Progressive Era: 1890–1920s: Immigration Period of Restrictions
By 1925, the Bay Area's Chinatowns were seeing the first large wave of American-born Chinese. The 1906 San Francisco earthquake and the destruction of the government's immigration records had allowed thousands of men, and more importantly women, from China to immigrate to the United States and form families. From 1910 to 1925, the number of Chinese arriving in San Francisco increased from 219 to 1,893, with one in four being a woman. Chinese who were born in America increased from 11 percent of the Chinese population in 1900 to 41 percent in 1930, when the total Chinese population in the U.S. numbered 74,954, most of whom lived in California and the western United States.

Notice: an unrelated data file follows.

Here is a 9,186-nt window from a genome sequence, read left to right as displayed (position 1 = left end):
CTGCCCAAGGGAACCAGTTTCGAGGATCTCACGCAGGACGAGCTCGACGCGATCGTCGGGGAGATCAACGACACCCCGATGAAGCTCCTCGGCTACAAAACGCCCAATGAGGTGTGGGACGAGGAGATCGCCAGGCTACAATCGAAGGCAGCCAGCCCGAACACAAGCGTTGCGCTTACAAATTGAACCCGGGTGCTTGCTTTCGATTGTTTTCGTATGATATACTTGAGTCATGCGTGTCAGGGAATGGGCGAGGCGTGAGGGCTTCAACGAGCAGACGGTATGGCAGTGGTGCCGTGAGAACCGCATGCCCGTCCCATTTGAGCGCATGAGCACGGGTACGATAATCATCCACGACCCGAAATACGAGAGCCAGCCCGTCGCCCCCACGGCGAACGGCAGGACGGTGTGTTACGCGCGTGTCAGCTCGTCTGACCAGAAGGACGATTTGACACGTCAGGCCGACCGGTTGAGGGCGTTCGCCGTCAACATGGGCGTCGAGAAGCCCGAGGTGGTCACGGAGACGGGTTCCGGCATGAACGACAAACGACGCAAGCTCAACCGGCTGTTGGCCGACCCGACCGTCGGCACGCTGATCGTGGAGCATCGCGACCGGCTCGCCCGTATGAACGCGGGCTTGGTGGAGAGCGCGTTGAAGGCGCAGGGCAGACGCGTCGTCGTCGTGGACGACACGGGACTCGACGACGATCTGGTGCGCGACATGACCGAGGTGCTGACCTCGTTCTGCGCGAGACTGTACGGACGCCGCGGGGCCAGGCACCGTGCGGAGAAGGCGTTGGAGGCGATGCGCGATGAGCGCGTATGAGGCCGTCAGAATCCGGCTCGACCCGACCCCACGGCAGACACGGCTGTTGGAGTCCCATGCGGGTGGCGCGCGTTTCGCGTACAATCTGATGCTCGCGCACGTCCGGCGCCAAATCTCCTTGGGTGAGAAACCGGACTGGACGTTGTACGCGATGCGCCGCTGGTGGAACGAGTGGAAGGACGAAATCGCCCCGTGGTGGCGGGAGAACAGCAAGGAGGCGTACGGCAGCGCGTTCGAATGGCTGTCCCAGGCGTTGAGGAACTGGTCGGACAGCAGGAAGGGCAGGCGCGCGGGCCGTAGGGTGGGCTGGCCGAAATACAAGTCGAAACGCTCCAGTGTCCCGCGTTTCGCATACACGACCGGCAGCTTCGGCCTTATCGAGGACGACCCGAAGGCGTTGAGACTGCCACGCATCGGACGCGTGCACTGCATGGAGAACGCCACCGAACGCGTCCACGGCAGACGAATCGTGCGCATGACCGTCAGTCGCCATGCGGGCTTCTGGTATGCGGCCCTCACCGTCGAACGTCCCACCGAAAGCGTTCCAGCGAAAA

This second generation lived in a dual world. At home they spoke, ate, and lived Chinese, but at school they learned English and were immersed in American culture. Like other immigrants, this duality marked the process of assimilation. Chinese kids played baseball, said the pledge of allegiance, and joined clubs like the Boy Scouts as they began the process of becoming Chinese Americans.